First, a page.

Finding, then Entering the Water

I’ve been sorting through silk paintings I created over the past few years and came across one I did from a photo I took of my friend, Violet.

She answered my questions with, "Just breathe."

I wrote this a couple of years ago about time spent with Violet during her second and final battle with cancer.  At the time of our fly fishing “field trip” I was unaware that Violet had only months left before making the transition to the other side.

“I’m just taking my memories of fly fishing with Violet and putting them in notes, organizing them by stages.

She hand-tied her own flies.

After she tied her flies, we headed to her garage to load the gear in her car. I brought only my camera, lenses, film (yes, film) and my doo-rag because she promised to have everything else I would need. She pulled out a practice rod, a real rod, and some boots for me. She smiled when she showed me the boots and told me they wouldn’t be comfortable, but I would like them. Once her car was packed, we headed to Black Earth Creek.

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Just past Black Earth, she turned off the highway to a side road and found parking. We got out and she told me that before we did anything, I would need to practice casting. The rod was like a child’s, with some kind of yarn ball-thing knotted at the end. She instructed me and I practiced before she gave me the real rod.

The boots. Violet told me that I would like what the boots offered more than what they didn’t. The didn’t offer comfort, but they did offer a connection to the earth. She knew that I prefer to be barefoot and that I collect rocks from just about everywhere I go. These boots, according to her, would allow me to feel the rocks on the bottom of the creek because they were old and flimsy. This would connect me to the earth, to this creek.

Boots on, pole in hand, camera and bag around my neck and shoulder. I eased myself into the creek, following Violet, who looked like a professional with her gear, vests, rod, and hat. I looked like a kid. She instructed me on walking – slowly and to be aware of the flow of the water.

We stopped for a moment to become one with it, allowing the water to move around us. I realized that she was right – I loved the feeling of the rocks below my feet. I felt as though I was barefoot. We spent time in a slow motion play of just walking in the creek. She probably had some mission related to fly fishing while my mission was to simply be there and enjoy the space I was in.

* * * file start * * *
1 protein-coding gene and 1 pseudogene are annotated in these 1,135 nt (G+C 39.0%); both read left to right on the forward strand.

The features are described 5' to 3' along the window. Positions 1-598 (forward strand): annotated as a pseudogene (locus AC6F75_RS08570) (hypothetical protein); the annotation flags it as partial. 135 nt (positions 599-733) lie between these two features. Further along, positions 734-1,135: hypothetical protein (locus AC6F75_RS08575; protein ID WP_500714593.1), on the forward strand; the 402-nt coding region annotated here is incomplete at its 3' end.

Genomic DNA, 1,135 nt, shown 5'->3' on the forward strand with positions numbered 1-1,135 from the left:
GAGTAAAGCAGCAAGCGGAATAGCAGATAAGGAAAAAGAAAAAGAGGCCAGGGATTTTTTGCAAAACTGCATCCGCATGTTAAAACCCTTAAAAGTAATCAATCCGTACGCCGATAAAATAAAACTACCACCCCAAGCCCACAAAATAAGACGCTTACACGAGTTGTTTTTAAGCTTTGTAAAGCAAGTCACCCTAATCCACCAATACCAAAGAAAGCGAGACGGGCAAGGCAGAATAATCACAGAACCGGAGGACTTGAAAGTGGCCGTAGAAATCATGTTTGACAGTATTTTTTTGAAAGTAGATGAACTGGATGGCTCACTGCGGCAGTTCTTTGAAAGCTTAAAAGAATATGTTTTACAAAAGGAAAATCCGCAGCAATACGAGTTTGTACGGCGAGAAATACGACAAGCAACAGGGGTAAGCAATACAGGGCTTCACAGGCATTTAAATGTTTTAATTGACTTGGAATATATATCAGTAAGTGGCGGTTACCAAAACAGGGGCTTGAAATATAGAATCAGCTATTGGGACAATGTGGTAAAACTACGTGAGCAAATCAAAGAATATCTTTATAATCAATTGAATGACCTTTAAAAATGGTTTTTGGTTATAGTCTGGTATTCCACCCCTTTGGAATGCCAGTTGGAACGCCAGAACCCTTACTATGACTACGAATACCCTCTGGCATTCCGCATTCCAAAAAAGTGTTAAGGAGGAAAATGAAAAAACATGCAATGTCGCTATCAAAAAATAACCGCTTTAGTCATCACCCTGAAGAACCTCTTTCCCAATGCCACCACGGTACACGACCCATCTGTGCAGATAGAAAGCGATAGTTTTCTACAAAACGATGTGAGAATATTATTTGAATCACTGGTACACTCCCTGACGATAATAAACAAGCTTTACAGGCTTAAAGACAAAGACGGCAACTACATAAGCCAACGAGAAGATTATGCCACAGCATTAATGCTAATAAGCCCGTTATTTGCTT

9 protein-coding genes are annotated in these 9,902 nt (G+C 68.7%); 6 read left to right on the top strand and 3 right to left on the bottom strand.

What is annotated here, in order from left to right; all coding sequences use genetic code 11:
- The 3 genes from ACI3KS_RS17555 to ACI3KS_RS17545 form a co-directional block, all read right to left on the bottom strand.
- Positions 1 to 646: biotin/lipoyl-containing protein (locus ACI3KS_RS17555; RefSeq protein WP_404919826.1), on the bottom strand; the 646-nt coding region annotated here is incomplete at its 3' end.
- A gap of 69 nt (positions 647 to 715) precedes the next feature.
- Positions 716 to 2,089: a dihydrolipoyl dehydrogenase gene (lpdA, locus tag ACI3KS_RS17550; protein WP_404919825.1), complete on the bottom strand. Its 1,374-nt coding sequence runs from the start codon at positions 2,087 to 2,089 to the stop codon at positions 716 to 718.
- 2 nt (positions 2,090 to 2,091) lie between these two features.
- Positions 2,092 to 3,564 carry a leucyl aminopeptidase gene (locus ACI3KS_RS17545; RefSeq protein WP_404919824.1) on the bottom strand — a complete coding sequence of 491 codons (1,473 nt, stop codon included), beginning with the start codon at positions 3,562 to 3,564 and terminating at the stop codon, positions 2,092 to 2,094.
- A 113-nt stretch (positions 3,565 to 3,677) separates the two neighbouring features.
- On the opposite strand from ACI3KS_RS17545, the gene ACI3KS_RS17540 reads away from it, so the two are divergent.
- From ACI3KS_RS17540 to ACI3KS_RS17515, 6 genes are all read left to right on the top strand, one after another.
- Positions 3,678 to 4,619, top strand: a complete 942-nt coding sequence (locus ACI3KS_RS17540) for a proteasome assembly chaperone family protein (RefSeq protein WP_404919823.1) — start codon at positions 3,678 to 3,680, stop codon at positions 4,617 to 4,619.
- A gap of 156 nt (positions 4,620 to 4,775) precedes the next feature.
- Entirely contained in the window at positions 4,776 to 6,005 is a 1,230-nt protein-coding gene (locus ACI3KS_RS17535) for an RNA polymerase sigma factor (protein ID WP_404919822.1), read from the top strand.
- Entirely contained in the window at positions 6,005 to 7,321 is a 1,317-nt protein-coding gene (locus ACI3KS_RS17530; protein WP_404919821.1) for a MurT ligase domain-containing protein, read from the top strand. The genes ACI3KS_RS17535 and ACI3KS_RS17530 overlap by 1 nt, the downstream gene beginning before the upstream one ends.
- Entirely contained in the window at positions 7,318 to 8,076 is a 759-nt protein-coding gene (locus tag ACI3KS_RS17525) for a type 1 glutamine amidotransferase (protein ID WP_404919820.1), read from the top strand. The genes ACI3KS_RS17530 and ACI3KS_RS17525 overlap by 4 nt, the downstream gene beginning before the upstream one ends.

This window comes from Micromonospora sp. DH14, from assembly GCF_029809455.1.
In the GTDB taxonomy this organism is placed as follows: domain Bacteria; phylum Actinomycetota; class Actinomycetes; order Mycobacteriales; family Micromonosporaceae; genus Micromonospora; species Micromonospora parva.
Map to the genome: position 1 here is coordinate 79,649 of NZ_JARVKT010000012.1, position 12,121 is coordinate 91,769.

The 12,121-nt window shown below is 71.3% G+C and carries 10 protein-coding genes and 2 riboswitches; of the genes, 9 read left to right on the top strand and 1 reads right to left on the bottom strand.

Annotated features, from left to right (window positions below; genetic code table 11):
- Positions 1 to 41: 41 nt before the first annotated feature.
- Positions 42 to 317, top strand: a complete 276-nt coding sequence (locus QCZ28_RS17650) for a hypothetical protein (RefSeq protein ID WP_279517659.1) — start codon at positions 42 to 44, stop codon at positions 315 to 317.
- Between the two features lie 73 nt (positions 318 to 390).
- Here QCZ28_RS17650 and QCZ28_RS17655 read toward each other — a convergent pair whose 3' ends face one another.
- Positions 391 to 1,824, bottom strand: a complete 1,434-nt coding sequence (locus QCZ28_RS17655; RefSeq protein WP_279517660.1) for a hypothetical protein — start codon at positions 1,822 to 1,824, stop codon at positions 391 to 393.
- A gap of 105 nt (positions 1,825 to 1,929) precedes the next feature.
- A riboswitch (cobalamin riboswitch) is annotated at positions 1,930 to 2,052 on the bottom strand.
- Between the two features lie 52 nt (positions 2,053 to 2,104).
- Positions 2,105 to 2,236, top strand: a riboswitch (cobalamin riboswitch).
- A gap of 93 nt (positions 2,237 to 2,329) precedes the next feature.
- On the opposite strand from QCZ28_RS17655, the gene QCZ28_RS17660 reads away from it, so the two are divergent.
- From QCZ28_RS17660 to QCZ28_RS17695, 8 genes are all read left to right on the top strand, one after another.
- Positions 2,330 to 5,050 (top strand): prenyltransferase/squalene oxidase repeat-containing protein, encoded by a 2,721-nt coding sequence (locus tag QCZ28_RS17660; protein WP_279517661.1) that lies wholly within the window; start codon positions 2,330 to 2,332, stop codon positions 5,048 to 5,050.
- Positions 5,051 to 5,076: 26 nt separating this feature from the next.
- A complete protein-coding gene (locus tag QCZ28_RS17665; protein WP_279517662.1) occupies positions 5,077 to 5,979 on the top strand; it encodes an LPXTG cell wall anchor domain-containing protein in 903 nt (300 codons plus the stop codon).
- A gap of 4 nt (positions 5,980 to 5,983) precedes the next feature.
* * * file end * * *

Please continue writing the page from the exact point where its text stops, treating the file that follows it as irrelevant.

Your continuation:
She stopped. This was a woman fighting the battle of her life, one that she won only in ways not visible to our world, and I knew that when she stopped I needed to pay attention. Silence for moments. I looked down, as she was, and I became mesmerized by the scene below the surface of the water. I could see part of my legs, but not all the way down to my feet.

Violet's waders.

Standing in the middle of this rushing creek, feeling connected to the bottom, knowing that my feet were on a solid foundation, yet not being able to see most of my legs was incredible. Could I capture this idea, this image, this vision on film? Could I share my thoughts of being in and living in one world while my feet were firmly planted in another? To show that I could see just beyond the surface or veil of this world, into the next?

Violet was right. A woman who collected rocks, slept with rocks under her pillow and between the sheets at the foot of her bed, carried them in her pocket, and had them artfully landscaped around in her world, would love walking in the creek more than fly fishing itself. I was in heaven. Did she know me that well from our conversations or had she begun her transition which allowed her to live on the other side, enough to really see me?”

About Kristy "Kiki"

I'm just a gypsy with a passion for the earth, people, art, music, photography, and writing.
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1 Response to Finding, then Entering the Water

  1. Fly Fishing says:

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